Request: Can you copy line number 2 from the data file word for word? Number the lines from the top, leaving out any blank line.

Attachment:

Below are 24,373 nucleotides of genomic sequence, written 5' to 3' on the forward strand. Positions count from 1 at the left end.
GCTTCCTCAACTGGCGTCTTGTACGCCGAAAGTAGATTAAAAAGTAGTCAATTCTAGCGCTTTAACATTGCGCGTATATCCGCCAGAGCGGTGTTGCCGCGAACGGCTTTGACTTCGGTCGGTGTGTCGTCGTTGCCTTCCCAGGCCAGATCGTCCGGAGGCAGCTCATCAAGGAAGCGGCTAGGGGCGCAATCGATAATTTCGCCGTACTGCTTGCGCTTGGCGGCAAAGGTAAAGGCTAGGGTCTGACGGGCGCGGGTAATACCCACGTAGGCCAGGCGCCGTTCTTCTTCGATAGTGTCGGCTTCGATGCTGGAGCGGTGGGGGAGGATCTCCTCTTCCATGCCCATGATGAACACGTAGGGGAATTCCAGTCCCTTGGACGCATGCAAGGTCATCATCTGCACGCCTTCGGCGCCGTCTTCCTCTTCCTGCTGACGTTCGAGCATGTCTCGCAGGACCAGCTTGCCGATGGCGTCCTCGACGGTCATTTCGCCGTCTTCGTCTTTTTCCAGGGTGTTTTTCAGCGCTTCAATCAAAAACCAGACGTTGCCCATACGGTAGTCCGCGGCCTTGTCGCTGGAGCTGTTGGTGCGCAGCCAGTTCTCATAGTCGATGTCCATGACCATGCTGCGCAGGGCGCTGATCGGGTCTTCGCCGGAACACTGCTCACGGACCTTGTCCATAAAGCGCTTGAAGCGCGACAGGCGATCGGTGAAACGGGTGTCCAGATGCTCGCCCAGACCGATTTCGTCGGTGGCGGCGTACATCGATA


GCTTCCTCAACTGGCGTCTTGTACGCCGAAAGTAGATTAAAAAGTAGTCAATTCTAGCGCTTTAACATTGCGCGTATATCCGCCAGAGCGGTGTTGCCGCGAACGGCTTTGACTTCGGTCGGTGTGTCGTCGTTGCCTTCCCAGGCCAGATCGTCCGGAGGCAGCTCATCAAGGAAGCGGCTAGGGGCGCAATCGATAATTTCGCCGTACTGCTTGCGCTTGGCGGCAAAGGTAAAGGCTAGGGTCTGACGGGCGCGGGTAATACCCACGTAGGCCAGGCGCCGTTCTTCTTCGATAGTGTCGGCTTCGATGCTGGAGCGGTGGGGGAGGATCTCCTCTTCCATGCCCATGATGAACACGTAGGGGAATTCCAGTCCCTTGGACGCATGCAAGGTCATCATCTGCACGCCTTCGGCGCCGTCTTCCTCTTCCTGCTGACGTTCGAGCATGTCTCGCAGGACCAGCTTGCCGATGGCGTCCTCGACGGTCATTTCGCCGTCTTCGTCTTTTTCCAGGGTGTTTTTCAGCGCTTCAATCAAAAACCAGACGTTGCCCATACGGTAGTCCGCGGCCTTGTCGCTGGAGCTGTTGGTGCGCAGCCAGTTCTCATAGTCGATGTCCATGACCATGCTGCGCAGGGCGCTGATCGGGTCTTCGCCGGAACACTGCTCACGGACCTTGTCCATAAAGCGCTTGAAGCGCGACAGGCGATCGGTGAAACGGGTGTCCAGATGCTCGCCCAGACCGATTTCGTCGGTGGCGGCGTACATCGATA